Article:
Global Warming has killed off its first species
Monteverde Golden Toad

An exploration by Christi Geisinger

Toads are not naturally appealing to a large amount of people. Why should we be concerned about the desertion of one geographically limited amphibian, like the Monteverde Golden Toad? This tiny tropical toad is more enchanting and puzzling than it seems an amphibian could be. Its glamour is nature-made but its mysterious decline is most likely due to humans. Golden toads have never been well known, but they used to be plentiful in a handful of areas of cloud-shrouded tropical forest above the Costa Rican town called Monteverde. No one has spotted these little golden toads since 1989. Rainforests in Monteverde, Costa Rica were their home where there diet consisted of insects mainly. Humans, acid rain, and slash and burn were their enemies.

The males are just about two inches long and extraordinarily bright orange. Unlike most toads, their skin is shiny and radiant. They appeared as if they had been dipped in enamel paint. The females look different, but just as spectacular. Slightly larger than the males, females are dark olive to black with spots of scarlet encircled by yellow. Their unfathomable dark eyes stood out on the bright orange males, and females ranging from light yellow to dark olive: the golden toad (Bufo periglens) stands as a symbol for environmental protection.

Very little is known about golden toad activities. In the Monteverde forest, golden toads were famous only during the reproduction season. For a few weeks each April, the males gathered in groups of hundreds in little pools of water to linger for females. Breeding activities lasted a week or two, and then the toads would disappear for another year. The eggs were laid in seasonal water catchments, where the tadpoles would hatch and grow into adults in a very short time.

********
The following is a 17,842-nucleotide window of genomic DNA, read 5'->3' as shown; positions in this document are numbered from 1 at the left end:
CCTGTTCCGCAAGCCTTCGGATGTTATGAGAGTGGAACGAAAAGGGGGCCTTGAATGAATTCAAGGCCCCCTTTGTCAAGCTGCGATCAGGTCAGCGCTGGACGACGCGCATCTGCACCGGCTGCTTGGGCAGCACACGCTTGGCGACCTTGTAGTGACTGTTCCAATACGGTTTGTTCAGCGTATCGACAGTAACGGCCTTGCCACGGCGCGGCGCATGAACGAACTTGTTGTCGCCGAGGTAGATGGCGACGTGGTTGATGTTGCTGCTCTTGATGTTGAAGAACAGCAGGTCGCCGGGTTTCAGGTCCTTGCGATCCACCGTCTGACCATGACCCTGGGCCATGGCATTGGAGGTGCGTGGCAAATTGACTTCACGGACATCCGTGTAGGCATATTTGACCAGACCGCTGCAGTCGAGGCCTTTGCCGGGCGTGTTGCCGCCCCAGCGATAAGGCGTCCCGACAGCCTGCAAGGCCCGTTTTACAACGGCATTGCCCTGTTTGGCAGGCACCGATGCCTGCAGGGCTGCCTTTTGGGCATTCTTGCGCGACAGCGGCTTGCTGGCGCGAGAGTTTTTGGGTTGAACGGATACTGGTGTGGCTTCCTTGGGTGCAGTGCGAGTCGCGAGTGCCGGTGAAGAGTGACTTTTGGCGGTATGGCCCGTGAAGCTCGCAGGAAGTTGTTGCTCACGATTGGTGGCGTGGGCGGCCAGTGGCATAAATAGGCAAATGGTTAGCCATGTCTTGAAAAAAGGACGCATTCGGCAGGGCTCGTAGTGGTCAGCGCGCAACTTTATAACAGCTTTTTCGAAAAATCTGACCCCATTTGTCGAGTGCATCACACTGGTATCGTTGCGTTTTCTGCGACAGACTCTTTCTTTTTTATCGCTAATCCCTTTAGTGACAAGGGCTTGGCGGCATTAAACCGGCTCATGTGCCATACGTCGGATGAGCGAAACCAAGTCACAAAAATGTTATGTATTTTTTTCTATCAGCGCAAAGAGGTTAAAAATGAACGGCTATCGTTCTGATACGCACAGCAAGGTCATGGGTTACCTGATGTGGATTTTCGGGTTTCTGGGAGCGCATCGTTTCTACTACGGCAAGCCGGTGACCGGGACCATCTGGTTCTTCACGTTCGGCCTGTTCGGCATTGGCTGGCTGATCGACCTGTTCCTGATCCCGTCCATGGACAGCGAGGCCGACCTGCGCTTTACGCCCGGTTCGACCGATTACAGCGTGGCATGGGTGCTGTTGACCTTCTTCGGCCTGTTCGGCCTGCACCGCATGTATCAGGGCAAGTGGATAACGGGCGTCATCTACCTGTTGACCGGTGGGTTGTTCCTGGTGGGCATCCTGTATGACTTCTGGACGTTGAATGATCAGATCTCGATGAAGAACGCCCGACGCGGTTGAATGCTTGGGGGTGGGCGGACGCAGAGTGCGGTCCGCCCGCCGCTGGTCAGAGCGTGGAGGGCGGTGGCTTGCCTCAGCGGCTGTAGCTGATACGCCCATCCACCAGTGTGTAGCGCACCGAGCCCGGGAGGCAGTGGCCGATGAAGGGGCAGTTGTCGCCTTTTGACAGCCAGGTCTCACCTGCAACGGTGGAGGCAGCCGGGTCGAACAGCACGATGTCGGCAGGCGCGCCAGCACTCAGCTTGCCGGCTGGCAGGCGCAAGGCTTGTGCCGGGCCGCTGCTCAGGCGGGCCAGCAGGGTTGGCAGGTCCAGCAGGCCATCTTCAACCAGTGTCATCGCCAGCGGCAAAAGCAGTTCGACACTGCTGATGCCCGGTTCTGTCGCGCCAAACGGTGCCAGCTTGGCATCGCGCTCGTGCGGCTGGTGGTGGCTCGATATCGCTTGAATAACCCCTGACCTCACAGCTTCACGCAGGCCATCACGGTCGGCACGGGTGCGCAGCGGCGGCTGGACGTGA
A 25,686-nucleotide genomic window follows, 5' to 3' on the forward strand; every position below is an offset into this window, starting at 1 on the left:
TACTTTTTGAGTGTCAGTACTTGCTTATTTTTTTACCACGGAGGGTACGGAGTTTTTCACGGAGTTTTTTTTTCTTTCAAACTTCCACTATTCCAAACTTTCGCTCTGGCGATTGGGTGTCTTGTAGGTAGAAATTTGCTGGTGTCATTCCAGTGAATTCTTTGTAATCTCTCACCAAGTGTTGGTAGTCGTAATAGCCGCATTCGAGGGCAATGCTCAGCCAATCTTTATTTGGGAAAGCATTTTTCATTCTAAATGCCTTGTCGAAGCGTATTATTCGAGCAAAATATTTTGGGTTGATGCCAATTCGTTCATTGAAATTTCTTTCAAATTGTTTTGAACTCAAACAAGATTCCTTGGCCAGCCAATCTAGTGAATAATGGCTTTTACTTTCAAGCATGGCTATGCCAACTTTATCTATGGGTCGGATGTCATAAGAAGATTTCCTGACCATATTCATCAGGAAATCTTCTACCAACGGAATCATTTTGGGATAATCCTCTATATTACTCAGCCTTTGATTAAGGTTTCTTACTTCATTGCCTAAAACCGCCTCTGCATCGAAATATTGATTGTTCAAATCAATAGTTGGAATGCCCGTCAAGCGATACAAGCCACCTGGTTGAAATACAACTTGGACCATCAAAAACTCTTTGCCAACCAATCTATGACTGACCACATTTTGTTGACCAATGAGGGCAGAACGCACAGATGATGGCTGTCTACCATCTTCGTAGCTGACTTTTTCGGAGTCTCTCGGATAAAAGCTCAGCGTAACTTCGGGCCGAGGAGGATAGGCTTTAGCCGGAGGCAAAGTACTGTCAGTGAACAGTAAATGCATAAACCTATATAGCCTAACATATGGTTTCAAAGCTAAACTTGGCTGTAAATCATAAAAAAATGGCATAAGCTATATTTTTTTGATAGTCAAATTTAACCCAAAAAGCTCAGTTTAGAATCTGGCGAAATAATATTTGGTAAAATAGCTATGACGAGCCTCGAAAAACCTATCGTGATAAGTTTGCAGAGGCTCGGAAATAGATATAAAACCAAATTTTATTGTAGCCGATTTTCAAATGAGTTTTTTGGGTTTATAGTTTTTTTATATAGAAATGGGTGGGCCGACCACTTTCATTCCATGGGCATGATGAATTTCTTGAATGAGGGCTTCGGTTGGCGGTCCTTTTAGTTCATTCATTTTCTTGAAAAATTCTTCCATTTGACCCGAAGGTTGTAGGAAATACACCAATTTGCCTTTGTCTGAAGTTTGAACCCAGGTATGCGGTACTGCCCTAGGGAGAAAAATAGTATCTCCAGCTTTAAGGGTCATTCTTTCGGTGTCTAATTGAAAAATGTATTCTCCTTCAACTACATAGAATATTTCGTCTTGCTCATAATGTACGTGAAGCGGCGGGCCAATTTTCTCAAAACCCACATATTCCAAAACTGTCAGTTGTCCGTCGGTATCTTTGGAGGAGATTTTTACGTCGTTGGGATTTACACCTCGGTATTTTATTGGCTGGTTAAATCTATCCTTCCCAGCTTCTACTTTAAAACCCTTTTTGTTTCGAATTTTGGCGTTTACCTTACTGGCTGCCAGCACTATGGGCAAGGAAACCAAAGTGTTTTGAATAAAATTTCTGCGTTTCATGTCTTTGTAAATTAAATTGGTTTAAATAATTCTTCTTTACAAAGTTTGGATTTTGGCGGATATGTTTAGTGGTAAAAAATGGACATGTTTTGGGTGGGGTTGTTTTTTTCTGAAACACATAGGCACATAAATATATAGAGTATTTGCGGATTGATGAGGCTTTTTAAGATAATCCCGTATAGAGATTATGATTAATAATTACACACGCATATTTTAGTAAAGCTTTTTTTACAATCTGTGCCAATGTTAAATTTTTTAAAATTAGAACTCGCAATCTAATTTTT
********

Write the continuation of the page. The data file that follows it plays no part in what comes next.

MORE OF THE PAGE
In 1987, the golden toad was closely studied and was described as "little jewels on the forest floor." One researcher was so fascinated that she applied for a grant to return and study the toads. In 1988, no toads appeared when the seasonal rains started. During several months of searching the Monteverde forest, scientists found a total of ten golden toads, and none were breeding. In 1989, only one lonely toad was found where once there were hundreds. Despite much searching, not a single golden toad has been seen since then.

Amphibians in general are particularly sensitive to changes in their habitat and in climate because they live both on land and in water, they are both predators and prey, and they have permeable skin. Many factors appear to be interacting to cause their decline. Habitat destruction and alteration has taken its toll on amphibians. Worldwide, ponds, rivers, and marshes have been drained, diverted, and polluted; recreational lakes are stocked with non-native fish or frogs that out-compete or prey on native species; forests are logged or converted to cropland or pasture; and human development obliterates other amphibian habitats. Habitat destruction does not explain the disappearance of the Monteverde golden toad, however. The high-elevation rain forest where it lived is a relatively pristine area, protected as a national reserve since the 1970s. The Golden toad’s sudden disappearance from the cloud forest of Monteverde may also symbolize a warning of what could happen to the world if severe deforestation continues.

The Golden Toad is well on their way to extinction and none have been seen since 1989. The Monteverde Golden Toad may live up to 12 years. No golden toads have been seen in the last twelve years. Is it too early to say they are extinct? For an animal to be pronounced extinct, there must be no sightings in the last 50 years. The golden toad of Costa Rica may have been driven to extinction by climate change, scientists believe. The toad's demise has been revealed by research into the changing populations of species in Costa Rica. The scientists have concluded that rising temperatures may have been to blame. The disappearance of the toad is part of a pattern of change that is affecting not only amphibians but also reptiles and birds as well.

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Submitted to and posted by Anthony Benoit
May 15, 2001

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